Metastatic cancers – like lung, ovarian and breast cancer – break away from where they first form and create new tumours in other parts of the body. For example, people with lung cancer may have the tumour spreading into their bones.
Understanding where a cancer originates from is a key challenge for clinicians. One clue is in the ‘markers’ of cancer cells that detach from the tumour and circulate in the blood of cancer patients. These cells are particularly rare and can be one in a million, making them extremely difficult to find, let alone isolate.
Without the ability to efficiently identify where the cancer began and where it will spread, clinicians cannot prescribe the best treatment. For example, if the cancer began in the lungs and has already spread to the bones, treatment focused on the lung tumour alone would not be enough.
The interdisciplinary team of biomedical experts and technologists at the Integrated Photonics and Applications Centre are working backwards to find out more about the way cancer cells spread. They use already isolated samples of cancer cells to learn about their behaviour, and the signals they send to other cells once they’ve spread.
A key part to understanding circulating cancer cells is watching what they secrete. Messages in the secretions are sent to other cells, telling them to replicate and spread. Encoded in these messages are ways to protect themselves against drugs that will kill them. If we can identify them, then we will have more information to pinpoint these hidden codes to stop cancer spreading in the first place.
The team is using a technology called microfluidics – a tool with tiny channels that can filter out specific molecules like DNA or even specific cancer cells (see right). This mini-plumbing tool can isolate these cells and their secretion messages which can later be used as markers to look out for in patients.
This approach, paired with a light-powered photonics platform, miniaturises the sensor needed to detect and capture these cancer secretions. The result is a tiny sensor about 20 times smaller than a five-cent piece (see image right). The combination of these two technologies is extremely accurate at finding the circulating cancer tumour cells in very small samples.
These two approaches give the team a high level of control. They can capture and observe cancer cells to induce the secretion (or conversation). They can even introduce drugs to see how the cells respond.
By having such a controlled environment, the team can test:
how the cancer cells respond
the pattern of behaviour of different cells – whether it be how a breast cancer cell behaves compared to a lung cancer cell
which treatments respond best to different cancers.
This technology has many potential applications for any single cell and multi cell study – particularly for aiding chemotherapy treatments, discovering new drugs, or isolating immuno-compromised cells to manipulate them then re-introduce them back into the body.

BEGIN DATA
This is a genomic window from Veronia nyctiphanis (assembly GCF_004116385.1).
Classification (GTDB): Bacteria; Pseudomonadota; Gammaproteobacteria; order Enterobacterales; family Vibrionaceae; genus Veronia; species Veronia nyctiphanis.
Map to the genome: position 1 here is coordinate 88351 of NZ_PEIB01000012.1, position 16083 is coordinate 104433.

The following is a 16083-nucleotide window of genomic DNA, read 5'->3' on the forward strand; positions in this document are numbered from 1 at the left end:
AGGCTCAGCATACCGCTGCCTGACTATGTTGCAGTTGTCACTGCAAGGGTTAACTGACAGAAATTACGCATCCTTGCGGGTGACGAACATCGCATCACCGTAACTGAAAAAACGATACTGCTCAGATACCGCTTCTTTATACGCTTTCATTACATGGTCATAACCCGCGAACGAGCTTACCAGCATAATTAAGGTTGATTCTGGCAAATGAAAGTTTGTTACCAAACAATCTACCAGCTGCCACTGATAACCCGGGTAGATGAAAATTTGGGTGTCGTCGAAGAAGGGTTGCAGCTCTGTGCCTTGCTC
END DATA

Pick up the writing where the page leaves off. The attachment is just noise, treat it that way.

PhD Cotutelle student at Ecole Centrale Lyon and RMIT University
Biomedical Team Leader, Integrated Photonics and Applications Centre
Postdoctoral Fellow, Integrated Photonics and Applications Centre
Director, Integrated Photonics and Applications Centre
Chemistry and Nanobiology Team, Ecole Centrale Lyon
Microfluidics Researcher, Institut des Nanotechnologies de Lyon, Univ. Lyon1, Ecole Centrale Lyon
Read the review article in Biosensors and Bioelectronics to find out more about our research.
This project, including the PhD position of Syed Harris Hussain, was made possible by ECLAUSion, a cotutelle PhD program between Ecole Centrale Lyon and RMIT University.
Acknowledgement of Country
RMIT University acknowledges the people of the Woi wurrung and Boon wurrung language groups of the eastern Kulin Nation on whose unceded lands we conduct the business of the University. RMIT University respectfully acknowledges their Ancestors and Elders, past and present. RMIT also acknowledges the Traditional Custodians and their Ancestors of the lands and waters across Australia where we conduct our business - Artwork 'Luwaytini' by Mark Cleaver, Palawa.
Acknowledgement of Country
RMIT University acknowledges the people of the Woi wurrung and Boon wurrung language groups of the eastern Kulin Nation on whose unceded lands we conduct the business of the University. RMIT University respectfully acknowledges their Ancestors and Elders, past and present. RMIT also acknowledges the Traditional Custodians and their Ancestors of the lands and waters across Australia where we conduct our business.